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The luscious and delicious pomegranate is a long-celebrated fruiting tree. It is renowned around the world for its medicinal benefits and health properties.
The tree itself is a treasured ornamental, sure to make any yard stand out from the rest. Whether you’re simply wanting to beautify your landscape or you’re interested in growing your own fruit, planting a pomegranate tree is a great place to start.
Pomegranate Trees: Features and Highlights
Native to Iran and parts of India, the pomegranate tree has an affinity for dry, subtropical growing conditions. Cultivation began some 3,000 years ago. Today, the growing of pomegranates extends into Asia, the Mediterranean, Africa, Southern Europe, and the Americas. Though the tree can be grown in numerous regions, hot and arid climates produce the best fruit.
Pomegranate Leaves Description
Technically, the pomegranate is a densely growing shrub that reaches 6 to 12 feet tall. However, it is most often trained into a tree for optimal cultivation purposes. The 3-inch glossy green leaves of the pomegranate are narrowly ovoid and pointed, much like a spear tip.
Pomegranate Flower Description
Blooms of the pomegranate tree are bright orange-red and have contrasting yellow interiors. The flowers form long tubelike structures that support lavishly flaring petals at the end. These vivacious flowers are full of stunning personalities and begin to adorn the tree in May.
Pomegranate Fruit Description
The delicious fruit of the pomegranate tree features a tough rind exterior, much akin to smooth leather. In color, the exterior skin varies between orange and red with perhaps hints of purple, depending upon the quality of the fruit.
Upon opening the fruit, there are multiple chambers delicately separated by white, easily torn membranes. Each chamber contains innumerable ruby red seeds. The jewel-like seeds are enveloped by fleshy red coatings called arils. This thick coating is also the highly prized flesh and juice of the fruit.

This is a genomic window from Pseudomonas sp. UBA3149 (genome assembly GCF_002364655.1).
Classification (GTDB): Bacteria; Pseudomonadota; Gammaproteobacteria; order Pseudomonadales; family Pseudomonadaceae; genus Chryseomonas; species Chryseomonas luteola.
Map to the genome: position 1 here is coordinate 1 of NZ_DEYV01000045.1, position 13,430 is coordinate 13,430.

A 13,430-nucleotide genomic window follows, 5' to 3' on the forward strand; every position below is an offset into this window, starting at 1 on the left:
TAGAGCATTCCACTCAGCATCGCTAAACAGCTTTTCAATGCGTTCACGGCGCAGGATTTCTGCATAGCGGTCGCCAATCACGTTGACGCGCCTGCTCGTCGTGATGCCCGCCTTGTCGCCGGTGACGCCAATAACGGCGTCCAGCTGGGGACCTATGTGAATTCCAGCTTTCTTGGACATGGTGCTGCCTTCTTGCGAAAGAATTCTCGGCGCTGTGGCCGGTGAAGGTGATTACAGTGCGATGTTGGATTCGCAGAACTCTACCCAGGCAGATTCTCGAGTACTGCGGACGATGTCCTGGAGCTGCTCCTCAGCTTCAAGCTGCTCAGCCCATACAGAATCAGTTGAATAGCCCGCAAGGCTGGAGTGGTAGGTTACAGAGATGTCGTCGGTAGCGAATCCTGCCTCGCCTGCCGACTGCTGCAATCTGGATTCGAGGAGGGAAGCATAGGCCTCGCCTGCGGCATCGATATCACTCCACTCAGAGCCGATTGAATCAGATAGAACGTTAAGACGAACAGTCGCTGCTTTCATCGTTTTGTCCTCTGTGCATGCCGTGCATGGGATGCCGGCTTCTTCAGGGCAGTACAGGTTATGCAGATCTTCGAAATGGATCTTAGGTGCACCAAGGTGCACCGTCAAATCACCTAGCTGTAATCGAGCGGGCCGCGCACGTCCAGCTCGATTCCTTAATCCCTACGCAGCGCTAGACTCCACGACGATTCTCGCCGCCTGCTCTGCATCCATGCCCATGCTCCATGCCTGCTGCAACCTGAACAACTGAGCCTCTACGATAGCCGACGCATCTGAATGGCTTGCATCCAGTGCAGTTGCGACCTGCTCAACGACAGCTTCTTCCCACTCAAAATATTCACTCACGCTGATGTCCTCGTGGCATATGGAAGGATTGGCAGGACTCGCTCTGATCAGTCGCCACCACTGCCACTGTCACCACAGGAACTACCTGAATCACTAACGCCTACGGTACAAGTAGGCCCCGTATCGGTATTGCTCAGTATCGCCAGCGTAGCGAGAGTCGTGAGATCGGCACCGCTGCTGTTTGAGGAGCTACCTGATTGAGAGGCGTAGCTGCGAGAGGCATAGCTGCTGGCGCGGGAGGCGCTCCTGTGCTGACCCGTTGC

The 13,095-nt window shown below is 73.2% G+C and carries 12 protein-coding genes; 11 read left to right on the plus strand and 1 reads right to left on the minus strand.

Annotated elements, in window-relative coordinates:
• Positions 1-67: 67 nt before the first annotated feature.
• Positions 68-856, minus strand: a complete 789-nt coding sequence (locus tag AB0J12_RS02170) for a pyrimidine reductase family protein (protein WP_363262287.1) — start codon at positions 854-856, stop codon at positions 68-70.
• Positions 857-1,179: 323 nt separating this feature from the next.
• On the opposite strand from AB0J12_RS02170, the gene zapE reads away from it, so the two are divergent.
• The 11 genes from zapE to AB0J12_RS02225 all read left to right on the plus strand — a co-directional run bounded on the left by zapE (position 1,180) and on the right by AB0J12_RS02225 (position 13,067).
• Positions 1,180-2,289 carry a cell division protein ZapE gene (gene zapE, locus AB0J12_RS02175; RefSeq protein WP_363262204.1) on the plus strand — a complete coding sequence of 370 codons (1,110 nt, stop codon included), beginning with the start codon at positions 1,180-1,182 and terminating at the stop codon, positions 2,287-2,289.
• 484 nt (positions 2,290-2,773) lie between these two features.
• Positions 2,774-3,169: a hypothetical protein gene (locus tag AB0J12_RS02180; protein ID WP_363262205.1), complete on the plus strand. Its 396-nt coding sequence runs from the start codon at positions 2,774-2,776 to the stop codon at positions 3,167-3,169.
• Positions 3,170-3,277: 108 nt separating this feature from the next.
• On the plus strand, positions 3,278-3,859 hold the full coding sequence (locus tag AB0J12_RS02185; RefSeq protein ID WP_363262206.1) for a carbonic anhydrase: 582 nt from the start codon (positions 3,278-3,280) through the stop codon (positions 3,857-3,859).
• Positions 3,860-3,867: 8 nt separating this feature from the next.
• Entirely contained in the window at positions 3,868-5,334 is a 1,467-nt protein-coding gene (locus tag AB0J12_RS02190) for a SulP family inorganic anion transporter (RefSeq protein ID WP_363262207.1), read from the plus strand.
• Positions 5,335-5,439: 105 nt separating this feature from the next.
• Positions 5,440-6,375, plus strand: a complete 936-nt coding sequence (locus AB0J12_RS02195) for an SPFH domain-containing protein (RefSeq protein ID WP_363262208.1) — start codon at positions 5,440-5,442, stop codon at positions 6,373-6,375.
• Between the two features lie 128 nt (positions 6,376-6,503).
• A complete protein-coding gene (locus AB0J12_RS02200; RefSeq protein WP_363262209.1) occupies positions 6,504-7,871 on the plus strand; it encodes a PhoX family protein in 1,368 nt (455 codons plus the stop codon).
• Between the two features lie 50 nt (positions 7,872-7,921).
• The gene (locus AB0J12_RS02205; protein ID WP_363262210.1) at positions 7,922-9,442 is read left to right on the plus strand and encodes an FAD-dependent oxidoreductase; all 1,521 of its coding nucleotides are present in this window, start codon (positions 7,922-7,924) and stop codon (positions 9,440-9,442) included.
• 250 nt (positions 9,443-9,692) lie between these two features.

In size, the fruit is comparable to an orange. These glossy fruits mature July through November in cooler climates but may produce year-round in warmer ones. They are ready to harvest when a deep luxurious-red color develops.
Pomegranate Fruit Benefits
The inner arils of the fruit can be eaten whole, or they can be squeezed to extract the sweet juice they contain. The skin or rind of the fruit can be dried and used as a medicinal tea or potpourri. Best of all, pomegranates are loaded with antioxidants, vitamin C, folic acid, vitamin K, and beneficial dietary fiber.
All About Pomegranate Tree Landscaping
In warmer climates, these plants are excellent as a continuous bordering shrub, or they can be trained into trees. If grown in colder climates, pomegranates must be brought indoors to overwinter, and therefore do best in large containers.
How to Plant Pomegranate Trees
The pomegranate tree rarely deals with disease or pests. In the event of a fungal infection, a copper-based fungicide can be used. Similarly, sulfur dust can be used to combat mites and other pests.
Pomegranate Growing Zones
Pomegranates grow best in USDA hardiness zones 8 through 11. Though they are deciduous, in warmer climates they may be considered evergreen.
We also offer the Russian Cold Hardy Pomegranate for growers in colder climates.
How Much Sun Does a Pomegranate Tree Need?
Pomegranates prefer full sun, at least six hours per day.
Watering Pomegranate Trees
Without regular rainfall, pomegranates need deep watering every 7 to 10 days. As pomegranate fruit matures, watering can be reduced to improve the overall quality and taste of the fruit. Additionally, pomegranates are drought tolerant.
Well trained and full grown pomegranate trees, on average, reach to be about 16 to 23 feet tall. The shrubs are shorter and have a 4 to 15 foot spread. For a continuous hedge, plants should be spaced 6 to 9 feet apart. For orchards, space trees 10 to 16 feet apart with a space of 13 to 20 feet between rows. You can expect your first harvest after about 3 years.
Best Soil for Pomegranate Tree & Fertilization Information
Pomegranates prefer rich loamy soil that drains well and has a pH between 5.5 – 7.0. During the first two years, when the plant is established, pomegranates benefit from annual fertilizing. Thereafter, little soil amendment is needed.
Pomegranate Tree Pruning
For trained trees, most branches need to be removed so that the plant can put all of its energy into building a sturdy trunk. Suckers must be routinely removed to improve fruit production. For pomegranate shrubs, annual pruning is needed for shaping and controlling overgrowth.
Pomegranates can be easily propagated by seed, or more commonly, from hardwood cuttings. This can be accomplished from January through February.
Planting should be performed in early spring after the threat of frost has passed. Typically, February through March are ideal times to plant when in warmer climate zones like Florida, Texas, and California.
Consider Adding a Pomegranate Tree to Your Garden!
Long held as a symbol of fertility, vigor, and marriage, pomegranates continue to this day to be a celebrated main staple and are found in kitchens and gardens the world over. To view our fine selection of pomegranate trees, order your pomegranate tree for sale today!
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